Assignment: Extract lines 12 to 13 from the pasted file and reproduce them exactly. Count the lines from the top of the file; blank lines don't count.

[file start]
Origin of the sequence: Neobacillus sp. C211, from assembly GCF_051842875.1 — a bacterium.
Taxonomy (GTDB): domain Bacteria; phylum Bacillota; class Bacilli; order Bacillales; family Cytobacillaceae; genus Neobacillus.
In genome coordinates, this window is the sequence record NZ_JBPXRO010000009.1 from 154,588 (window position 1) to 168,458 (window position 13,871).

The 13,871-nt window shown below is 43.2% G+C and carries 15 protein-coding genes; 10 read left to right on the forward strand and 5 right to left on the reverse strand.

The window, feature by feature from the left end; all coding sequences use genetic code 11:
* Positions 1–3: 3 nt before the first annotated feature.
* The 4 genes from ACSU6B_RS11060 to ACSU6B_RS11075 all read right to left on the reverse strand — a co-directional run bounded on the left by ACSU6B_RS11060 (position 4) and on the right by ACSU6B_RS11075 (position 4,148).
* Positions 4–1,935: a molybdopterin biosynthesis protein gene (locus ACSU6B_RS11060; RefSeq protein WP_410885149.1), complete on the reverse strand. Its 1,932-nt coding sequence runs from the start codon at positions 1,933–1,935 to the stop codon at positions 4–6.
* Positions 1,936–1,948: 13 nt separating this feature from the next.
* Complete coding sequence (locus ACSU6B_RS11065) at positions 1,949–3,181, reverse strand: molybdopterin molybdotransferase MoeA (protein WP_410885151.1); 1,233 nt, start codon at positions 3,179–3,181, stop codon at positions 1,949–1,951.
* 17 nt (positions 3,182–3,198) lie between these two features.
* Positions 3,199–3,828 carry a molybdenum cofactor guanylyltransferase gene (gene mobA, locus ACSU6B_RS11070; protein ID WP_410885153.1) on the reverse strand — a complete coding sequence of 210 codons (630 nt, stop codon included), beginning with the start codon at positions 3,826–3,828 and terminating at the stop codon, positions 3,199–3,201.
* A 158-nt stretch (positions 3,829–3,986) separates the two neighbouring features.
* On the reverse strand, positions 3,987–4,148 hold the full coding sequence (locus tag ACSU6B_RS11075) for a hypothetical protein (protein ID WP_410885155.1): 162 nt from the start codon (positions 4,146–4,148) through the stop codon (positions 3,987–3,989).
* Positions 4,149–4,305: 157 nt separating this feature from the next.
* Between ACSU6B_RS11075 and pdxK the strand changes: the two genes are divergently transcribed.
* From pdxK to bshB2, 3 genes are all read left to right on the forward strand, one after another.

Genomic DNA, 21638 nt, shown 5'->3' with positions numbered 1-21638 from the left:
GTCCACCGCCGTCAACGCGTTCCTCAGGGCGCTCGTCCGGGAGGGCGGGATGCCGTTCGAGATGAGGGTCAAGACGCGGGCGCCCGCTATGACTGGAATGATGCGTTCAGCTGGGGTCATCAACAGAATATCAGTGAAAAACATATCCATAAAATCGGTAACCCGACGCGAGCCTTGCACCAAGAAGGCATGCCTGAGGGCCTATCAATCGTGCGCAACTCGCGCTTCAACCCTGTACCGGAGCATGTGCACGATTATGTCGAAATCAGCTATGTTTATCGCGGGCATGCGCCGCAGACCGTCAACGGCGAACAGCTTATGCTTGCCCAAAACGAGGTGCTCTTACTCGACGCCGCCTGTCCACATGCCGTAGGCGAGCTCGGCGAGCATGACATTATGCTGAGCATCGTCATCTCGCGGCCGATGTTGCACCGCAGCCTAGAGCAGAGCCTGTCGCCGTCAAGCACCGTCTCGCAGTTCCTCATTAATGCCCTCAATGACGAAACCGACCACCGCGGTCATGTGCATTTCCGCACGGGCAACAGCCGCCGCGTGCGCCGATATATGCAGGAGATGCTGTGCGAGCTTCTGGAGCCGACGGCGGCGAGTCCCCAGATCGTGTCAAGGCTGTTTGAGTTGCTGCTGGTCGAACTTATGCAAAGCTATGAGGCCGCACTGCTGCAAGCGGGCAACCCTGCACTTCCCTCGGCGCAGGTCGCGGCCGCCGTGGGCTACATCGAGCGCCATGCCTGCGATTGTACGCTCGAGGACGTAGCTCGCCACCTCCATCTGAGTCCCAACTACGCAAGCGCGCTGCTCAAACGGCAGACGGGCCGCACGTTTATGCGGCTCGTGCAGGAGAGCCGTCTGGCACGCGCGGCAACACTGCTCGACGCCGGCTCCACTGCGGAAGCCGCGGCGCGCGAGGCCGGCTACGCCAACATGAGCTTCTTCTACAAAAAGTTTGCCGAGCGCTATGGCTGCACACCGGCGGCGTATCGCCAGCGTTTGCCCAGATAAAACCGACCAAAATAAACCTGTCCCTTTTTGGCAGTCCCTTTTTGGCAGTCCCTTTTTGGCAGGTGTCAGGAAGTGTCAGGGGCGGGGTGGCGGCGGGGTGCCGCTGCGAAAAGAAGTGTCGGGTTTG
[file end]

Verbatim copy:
* Positions 3,199–3,828 carry a molybdenum cofactor guanylyltransferase gene (gene mobA, locus ACSU6B_RS11070; protein ID WP_410885153.1) on the reverse strand — a complete coding sequence of 210 codons (630 nt, stop codon included), beginning with the start codon at positions 3,826–3,828 and terminating at the stop codon, positions 3,199–3,201.
* A 158-nt stretch (positions 3,829–3,986) separates the two neighbouring features.